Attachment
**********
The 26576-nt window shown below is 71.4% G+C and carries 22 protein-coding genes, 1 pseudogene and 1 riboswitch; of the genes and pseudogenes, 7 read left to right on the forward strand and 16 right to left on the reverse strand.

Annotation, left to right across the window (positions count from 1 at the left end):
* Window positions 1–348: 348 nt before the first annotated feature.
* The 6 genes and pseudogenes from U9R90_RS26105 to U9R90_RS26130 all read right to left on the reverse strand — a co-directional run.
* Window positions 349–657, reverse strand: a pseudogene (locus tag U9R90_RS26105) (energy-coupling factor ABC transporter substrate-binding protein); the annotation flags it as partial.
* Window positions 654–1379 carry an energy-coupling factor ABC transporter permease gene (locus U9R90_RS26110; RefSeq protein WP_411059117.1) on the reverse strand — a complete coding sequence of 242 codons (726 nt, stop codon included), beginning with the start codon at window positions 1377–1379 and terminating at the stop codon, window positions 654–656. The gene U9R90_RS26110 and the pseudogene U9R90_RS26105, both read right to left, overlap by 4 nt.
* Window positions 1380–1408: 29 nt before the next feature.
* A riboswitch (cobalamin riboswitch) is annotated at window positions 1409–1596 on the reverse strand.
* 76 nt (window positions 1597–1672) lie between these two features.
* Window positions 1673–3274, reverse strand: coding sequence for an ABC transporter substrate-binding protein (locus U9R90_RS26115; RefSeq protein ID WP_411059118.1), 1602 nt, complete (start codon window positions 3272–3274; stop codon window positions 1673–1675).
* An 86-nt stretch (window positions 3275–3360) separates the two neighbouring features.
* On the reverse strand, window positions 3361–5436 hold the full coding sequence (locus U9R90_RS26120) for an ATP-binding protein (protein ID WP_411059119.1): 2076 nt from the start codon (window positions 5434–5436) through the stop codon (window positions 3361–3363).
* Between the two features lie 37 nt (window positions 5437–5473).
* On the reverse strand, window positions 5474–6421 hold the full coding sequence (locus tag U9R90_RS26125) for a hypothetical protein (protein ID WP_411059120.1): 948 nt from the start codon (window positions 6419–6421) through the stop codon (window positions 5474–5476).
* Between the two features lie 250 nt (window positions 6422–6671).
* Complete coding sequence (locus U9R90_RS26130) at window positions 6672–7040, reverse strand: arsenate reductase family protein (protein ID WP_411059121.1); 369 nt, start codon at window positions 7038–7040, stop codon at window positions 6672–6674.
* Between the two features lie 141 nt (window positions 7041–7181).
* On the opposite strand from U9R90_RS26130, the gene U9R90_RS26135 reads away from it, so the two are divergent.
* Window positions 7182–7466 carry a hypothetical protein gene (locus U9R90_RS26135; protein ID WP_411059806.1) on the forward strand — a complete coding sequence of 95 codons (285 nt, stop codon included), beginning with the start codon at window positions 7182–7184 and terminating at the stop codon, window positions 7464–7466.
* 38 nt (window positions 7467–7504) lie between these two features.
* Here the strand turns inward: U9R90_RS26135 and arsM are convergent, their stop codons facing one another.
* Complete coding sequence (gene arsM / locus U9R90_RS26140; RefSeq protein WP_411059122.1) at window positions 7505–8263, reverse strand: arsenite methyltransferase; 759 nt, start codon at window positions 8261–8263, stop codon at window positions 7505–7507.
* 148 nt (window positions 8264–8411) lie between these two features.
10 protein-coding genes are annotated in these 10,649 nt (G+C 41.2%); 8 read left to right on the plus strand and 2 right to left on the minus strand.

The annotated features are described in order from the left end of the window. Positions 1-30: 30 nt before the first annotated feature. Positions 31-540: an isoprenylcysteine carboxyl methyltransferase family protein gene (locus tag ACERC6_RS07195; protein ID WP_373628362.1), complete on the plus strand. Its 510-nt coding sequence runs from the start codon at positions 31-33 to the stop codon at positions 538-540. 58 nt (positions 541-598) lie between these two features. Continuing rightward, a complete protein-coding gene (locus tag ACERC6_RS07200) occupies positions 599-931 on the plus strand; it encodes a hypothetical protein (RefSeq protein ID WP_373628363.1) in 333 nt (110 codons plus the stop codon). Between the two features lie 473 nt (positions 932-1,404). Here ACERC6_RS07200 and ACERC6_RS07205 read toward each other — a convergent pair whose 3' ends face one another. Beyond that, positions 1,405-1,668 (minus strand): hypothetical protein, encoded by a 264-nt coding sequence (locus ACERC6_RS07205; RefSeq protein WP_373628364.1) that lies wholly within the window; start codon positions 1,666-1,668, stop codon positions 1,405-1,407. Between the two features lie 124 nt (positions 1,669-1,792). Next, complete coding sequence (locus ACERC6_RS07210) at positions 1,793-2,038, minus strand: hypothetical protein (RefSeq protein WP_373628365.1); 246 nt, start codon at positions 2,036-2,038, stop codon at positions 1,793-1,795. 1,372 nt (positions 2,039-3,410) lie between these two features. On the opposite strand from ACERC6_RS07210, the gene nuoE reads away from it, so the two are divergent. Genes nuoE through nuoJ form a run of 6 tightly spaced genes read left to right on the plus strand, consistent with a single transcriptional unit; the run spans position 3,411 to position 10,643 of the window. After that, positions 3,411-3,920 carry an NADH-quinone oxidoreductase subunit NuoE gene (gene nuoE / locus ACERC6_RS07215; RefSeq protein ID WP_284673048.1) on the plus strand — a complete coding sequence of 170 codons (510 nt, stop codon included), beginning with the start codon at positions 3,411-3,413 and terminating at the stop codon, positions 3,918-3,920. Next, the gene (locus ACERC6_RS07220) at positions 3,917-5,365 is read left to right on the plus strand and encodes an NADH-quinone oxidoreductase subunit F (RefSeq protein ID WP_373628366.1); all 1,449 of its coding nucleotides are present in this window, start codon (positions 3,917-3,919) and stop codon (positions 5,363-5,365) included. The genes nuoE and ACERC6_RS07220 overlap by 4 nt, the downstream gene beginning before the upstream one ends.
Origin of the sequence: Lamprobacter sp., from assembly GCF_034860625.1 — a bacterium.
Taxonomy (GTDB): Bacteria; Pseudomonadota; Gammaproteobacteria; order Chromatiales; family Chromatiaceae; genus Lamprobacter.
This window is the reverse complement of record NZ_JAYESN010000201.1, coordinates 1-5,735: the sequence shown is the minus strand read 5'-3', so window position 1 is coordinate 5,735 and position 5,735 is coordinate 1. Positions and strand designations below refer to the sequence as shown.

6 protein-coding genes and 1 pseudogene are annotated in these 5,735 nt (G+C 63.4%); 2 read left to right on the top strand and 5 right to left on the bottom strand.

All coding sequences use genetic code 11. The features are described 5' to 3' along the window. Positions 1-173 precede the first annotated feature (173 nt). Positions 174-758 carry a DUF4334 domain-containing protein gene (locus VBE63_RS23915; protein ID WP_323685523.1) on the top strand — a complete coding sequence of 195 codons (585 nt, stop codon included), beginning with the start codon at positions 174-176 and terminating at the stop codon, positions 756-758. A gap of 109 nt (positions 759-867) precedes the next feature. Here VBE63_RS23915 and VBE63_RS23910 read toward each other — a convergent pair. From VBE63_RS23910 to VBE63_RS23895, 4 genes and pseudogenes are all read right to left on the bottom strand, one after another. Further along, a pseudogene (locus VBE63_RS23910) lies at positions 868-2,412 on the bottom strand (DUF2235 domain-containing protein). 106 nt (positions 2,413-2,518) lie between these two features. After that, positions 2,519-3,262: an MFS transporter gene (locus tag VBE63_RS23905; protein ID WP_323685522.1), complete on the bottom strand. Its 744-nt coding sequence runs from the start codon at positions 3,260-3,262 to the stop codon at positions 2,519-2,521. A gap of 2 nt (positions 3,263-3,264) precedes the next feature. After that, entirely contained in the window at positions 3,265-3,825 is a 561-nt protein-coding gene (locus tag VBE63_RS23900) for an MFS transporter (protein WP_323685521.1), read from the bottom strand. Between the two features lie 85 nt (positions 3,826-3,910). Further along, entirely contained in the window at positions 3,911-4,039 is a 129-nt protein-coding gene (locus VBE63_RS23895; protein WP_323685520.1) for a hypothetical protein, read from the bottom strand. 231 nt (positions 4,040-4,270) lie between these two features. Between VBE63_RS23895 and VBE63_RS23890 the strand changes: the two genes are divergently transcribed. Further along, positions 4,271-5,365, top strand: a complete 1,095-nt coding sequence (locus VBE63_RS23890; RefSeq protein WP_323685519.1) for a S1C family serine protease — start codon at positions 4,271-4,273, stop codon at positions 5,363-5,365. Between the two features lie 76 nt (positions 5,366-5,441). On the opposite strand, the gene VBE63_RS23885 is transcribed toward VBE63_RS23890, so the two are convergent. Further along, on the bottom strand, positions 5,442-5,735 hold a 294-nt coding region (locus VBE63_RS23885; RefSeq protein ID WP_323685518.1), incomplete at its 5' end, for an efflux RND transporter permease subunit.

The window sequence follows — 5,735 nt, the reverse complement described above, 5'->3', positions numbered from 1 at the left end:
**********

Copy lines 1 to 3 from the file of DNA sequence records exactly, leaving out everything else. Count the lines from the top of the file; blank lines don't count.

The 26576-nt window shown below is 71.4% G+C and carries 22 protein-coding genes, 1 pseudogene and 1 riboswitch; of the genes and pseudogenes, 7 read left to right on the forward strand and 16 right to left on the reverse strand.

Annotation, left to right across the window (positions count from 1 at the left end):
* Window positions 1–348: 348 nt before the first annotated feature.